Multi-agent planning in domains with partial observability can be represented using Decentralized Partially Observable Markov Decision Processes (Dec-POMDPs), which are general frameworks for such problems. However, solving Dec-POMDPs is often intractable due to scaling issues related to number of agents, states, and observations. For real-world robotics applications, this is particularly limiting as continuous models of state and observation spaces must be discretized, leading to a doubly-exponential time complexity for solutions.
Our paper introduces a new framework for solving multi-agent planning problems, extending the Dec-POMDP to the Decentralized Partially Observable Semi-Markov Decision Process (Dec-POSMDP), allowing use of macro-actions which offer significant scalability improvements compared to primitive actions. In this paper, we first formally introduce the Dec-POSMDP framework, and then evaluate its performance on a complex multi-agent package delivery domain.
State estimation and control of autonomous vehicles are highly active research areas. In the field of unmanned aerial systems, interest in solving these problems for fixed-pitch quadcopters is especially prevalent, due to their recent availability, relative inexpensiveness, and accessible dynamical models. State estimation on quadcopters is typically performed using onboard sensors (IMUs) or motion capture sensors when in a lab environment. However, motion capture systems are expensive and non-portable, as they require a fleet of infrared cameras installed in a lab space.
This work aims to solve the state estimation problem for quadcopters using a relatively inexpensive single camera system, utilizing vision-processing to identify key feature points of the vehicle and image-based pose estimation techniques for obtaining translation and rotation measurements. We utilize marker-based measurements of a quadcopter and an Unscented Kalman Filter (UKFs) for tracking of translational and rotational states. The paper concludes with results presented for a quadcopter following a complex trajectory, using both accurate motion capture sensory measurements as well as the vision-based pose measurements.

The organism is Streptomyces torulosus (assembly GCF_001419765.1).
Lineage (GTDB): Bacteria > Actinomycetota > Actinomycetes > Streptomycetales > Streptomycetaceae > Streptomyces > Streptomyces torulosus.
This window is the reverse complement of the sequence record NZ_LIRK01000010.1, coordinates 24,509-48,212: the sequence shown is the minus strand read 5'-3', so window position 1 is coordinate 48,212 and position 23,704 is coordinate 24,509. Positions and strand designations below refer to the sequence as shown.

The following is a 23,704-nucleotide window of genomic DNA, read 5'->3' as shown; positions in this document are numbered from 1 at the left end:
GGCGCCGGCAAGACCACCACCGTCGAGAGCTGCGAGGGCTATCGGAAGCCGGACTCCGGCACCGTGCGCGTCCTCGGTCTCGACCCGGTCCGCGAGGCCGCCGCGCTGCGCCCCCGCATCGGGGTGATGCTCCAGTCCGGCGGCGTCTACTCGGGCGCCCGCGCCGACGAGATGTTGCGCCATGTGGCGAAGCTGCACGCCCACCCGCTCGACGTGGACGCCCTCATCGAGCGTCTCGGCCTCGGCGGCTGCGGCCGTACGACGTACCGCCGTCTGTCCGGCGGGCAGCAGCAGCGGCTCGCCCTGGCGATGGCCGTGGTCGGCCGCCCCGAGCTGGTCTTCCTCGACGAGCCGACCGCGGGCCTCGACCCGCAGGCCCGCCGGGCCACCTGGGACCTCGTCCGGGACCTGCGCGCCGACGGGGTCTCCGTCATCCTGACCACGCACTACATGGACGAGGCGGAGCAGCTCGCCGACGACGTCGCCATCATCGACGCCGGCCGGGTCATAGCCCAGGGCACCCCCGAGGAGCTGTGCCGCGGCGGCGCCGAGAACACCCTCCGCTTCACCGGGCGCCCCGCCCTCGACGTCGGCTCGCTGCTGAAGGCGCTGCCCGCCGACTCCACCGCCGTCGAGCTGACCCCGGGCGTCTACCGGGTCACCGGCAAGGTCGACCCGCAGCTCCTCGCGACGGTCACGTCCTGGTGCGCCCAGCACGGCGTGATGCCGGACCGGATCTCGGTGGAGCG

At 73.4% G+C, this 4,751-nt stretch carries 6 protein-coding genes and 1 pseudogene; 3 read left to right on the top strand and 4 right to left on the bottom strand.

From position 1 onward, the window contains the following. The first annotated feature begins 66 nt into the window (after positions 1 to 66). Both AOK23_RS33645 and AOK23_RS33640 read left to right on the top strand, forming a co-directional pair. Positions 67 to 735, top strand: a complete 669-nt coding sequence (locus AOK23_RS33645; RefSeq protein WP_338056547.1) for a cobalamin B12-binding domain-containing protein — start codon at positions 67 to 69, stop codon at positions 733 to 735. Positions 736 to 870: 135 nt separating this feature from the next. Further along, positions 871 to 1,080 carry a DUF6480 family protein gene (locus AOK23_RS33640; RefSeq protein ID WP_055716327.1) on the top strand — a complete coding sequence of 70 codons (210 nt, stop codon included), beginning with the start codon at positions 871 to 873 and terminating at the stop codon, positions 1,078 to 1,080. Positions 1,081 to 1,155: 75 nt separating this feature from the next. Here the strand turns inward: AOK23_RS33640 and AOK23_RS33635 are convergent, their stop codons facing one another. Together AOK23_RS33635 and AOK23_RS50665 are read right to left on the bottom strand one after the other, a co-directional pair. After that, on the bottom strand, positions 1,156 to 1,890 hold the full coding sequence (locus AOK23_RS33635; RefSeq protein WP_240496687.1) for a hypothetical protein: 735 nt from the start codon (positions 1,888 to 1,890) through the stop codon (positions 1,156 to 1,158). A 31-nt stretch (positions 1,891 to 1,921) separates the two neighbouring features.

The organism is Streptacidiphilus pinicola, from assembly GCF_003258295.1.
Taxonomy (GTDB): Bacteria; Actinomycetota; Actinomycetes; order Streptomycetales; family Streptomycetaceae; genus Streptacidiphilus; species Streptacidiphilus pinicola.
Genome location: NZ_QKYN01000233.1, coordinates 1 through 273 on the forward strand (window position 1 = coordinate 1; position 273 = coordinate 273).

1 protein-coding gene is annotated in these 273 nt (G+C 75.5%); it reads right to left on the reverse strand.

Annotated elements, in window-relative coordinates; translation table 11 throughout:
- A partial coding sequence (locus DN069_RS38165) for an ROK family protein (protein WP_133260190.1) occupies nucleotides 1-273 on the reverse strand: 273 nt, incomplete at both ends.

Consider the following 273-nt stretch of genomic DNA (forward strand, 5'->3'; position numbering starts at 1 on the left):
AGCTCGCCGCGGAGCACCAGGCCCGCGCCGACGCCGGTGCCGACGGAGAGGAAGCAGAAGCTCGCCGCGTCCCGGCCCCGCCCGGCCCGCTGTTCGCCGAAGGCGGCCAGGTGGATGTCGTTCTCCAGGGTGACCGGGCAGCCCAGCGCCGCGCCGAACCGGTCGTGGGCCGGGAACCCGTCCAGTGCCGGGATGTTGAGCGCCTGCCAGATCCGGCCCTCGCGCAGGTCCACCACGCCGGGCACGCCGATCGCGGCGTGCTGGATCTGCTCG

Optimal control of car racing lines has been of interest for researchers in the last several years. The problem of designing optimal trajectories for race cars and high performance vehicles has been analyzed using a wide range of kinematic and dynamical models. The optimal racing line problem can be considered a dual problem of the optimal vehicle control problem, and solving it in an efficient manner can be extremely useful in future autonomous vehicle systems.
This paper aims to investigate optimal control of vehicles on a race track, using the GPOPS MATLAB toolbox, starting with a relatively simple kinematic system model. Additional extensions are made to a dynamical model including tire friction forces, allowing more accurate trajectories to be obtained. Following this, an improved method of initial guessing is implemented to allow for problems up to 18 phases to be solved in GPOPS. The paper concludes with a brief discussion and analysis of improving performance in GPOPS, as the complexity of the problem requires significant effort to be spent on code optimization to allow solutions to be obtained in reasonable time.
Interest in control of unmanned rotorcraft has experienced a recent gain in momentum, primarily due to increased availability of inexpensive experimental frameworks, along with availability of control system software allowing rapid execution and testing of system response. Fixed-pitch quadcopters (rotorcraft with four propellers) have become especially popular within the hobby community, due to their intrinsically symmetric nature and ease of controller design.
This paper aims to investigate various methods of controlling quadcopters, starting with a relatively simple linearized system plant. Additional extensions are made to the modern control techniques, allowing waypoint-based trajectory control of the quadcopters. Following this, an investigation of reinforcement learning methods is conducted, allowing control of nonlinear system dynamics which are unknown a priori.
In collaboration with Duke University, we have developed and implemented a method for learning unknown nonlinear target dynamics. In the above video (conducted in the RAVEN lab at MIT ACL), we demonstrate a set of cameras simultaneously tracking a team of target vehicles while simultaneously learning their motion models using a Dirichlet Process-Gaussian Process (DP-GP) mixture model.